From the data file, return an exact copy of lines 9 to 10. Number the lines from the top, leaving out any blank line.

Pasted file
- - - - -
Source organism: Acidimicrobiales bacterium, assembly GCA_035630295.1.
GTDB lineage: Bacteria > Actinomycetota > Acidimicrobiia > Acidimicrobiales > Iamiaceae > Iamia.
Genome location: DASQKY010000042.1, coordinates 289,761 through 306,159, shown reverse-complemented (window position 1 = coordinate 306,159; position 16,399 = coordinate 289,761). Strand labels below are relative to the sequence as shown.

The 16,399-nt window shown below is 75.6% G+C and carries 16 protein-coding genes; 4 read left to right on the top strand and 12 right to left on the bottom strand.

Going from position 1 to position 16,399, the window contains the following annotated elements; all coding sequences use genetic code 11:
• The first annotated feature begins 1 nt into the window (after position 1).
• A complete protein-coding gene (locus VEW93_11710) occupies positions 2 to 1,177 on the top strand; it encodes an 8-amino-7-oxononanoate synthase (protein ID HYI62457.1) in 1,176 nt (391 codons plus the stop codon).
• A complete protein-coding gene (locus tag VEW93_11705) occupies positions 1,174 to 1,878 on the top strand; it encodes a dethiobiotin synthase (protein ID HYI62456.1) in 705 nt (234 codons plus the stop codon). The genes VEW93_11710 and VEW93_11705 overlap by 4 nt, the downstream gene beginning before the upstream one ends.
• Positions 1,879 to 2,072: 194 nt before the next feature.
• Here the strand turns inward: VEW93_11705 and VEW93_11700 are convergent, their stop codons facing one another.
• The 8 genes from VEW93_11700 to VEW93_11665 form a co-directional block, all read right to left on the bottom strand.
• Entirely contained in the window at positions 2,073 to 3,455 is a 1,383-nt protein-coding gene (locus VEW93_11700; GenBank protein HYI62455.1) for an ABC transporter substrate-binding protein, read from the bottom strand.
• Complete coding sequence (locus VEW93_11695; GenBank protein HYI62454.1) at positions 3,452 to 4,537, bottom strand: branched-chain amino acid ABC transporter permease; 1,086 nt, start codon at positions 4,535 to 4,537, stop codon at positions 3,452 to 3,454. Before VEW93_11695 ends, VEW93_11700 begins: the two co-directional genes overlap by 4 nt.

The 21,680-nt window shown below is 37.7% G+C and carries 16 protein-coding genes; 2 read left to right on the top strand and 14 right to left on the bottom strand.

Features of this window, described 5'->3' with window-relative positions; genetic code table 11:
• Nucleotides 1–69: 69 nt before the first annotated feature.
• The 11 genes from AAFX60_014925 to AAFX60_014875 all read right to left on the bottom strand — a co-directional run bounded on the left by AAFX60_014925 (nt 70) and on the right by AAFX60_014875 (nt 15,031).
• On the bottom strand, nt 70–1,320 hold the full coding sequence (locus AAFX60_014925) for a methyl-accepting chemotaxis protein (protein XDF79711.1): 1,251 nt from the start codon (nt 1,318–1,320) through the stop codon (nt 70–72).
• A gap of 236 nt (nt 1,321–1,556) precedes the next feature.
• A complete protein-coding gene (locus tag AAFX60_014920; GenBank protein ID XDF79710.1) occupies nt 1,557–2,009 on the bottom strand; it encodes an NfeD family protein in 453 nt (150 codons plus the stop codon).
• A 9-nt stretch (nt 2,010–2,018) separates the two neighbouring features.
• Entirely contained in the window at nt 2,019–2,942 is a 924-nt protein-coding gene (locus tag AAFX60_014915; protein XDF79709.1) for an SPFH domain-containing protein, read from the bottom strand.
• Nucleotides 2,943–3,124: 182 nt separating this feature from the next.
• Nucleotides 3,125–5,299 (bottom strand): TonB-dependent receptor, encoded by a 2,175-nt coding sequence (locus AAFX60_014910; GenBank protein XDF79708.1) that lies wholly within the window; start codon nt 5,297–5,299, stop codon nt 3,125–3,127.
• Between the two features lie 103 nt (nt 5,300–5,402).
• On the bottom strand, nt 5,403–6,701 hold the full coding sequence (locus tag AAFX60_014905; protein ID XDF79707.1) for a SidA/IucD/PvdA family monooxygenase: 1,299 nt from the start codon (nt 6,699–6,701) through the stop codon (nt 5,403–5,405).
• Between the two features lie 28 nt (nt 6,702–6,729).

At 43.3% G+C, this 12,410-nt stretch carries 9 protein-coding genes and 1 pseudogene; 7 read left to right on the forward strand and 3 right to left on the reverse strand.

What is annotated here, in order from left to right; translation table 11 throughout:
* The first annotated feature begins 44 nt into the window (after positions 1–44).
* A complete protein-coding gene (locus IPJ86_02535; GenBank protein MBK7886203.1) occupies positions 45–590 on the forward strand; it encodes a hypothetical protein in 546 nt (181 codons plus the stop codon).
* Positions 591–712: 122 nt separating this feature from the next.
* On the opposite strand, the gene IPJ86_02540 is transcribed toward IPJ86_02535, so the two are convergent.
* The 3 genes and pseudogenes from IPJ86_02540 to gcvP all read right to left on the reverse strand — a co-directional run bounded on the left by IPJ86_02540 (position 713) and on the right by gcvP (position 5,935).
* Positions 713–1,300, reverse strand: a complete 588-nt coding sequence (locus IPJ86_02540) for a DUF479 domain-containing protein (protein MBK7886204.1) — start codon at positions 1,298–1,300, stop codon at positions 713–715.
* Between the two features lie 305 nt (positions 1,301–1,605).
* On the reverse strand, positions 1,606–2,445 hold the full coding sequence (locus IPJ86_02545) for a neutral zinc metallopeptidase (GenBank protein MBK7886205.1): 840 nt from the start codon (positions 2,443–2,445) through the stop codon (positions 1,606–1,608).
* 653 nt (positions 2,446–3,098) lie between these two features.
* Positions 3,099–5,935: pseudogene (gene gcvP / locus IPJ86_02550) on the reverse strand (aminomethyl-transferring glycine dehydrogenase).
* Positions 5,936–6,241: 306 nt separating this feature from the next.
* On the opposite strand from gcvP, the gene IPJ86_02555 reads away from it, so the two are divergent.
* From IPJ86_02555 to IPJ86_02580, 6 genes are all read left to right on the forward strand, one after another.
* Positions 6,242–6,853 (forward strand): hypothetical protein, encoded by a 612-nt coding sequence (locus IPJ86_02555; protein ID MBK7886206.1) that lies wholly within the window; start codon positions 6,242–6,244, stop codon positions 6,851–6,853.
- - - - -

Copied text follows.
• Positions 1,879 to 2,072: 194 nt before the next feature.
• Here the strand turns inward: VEW93_11705 and VEW93_11700 are convergent, their stop codons facing one another.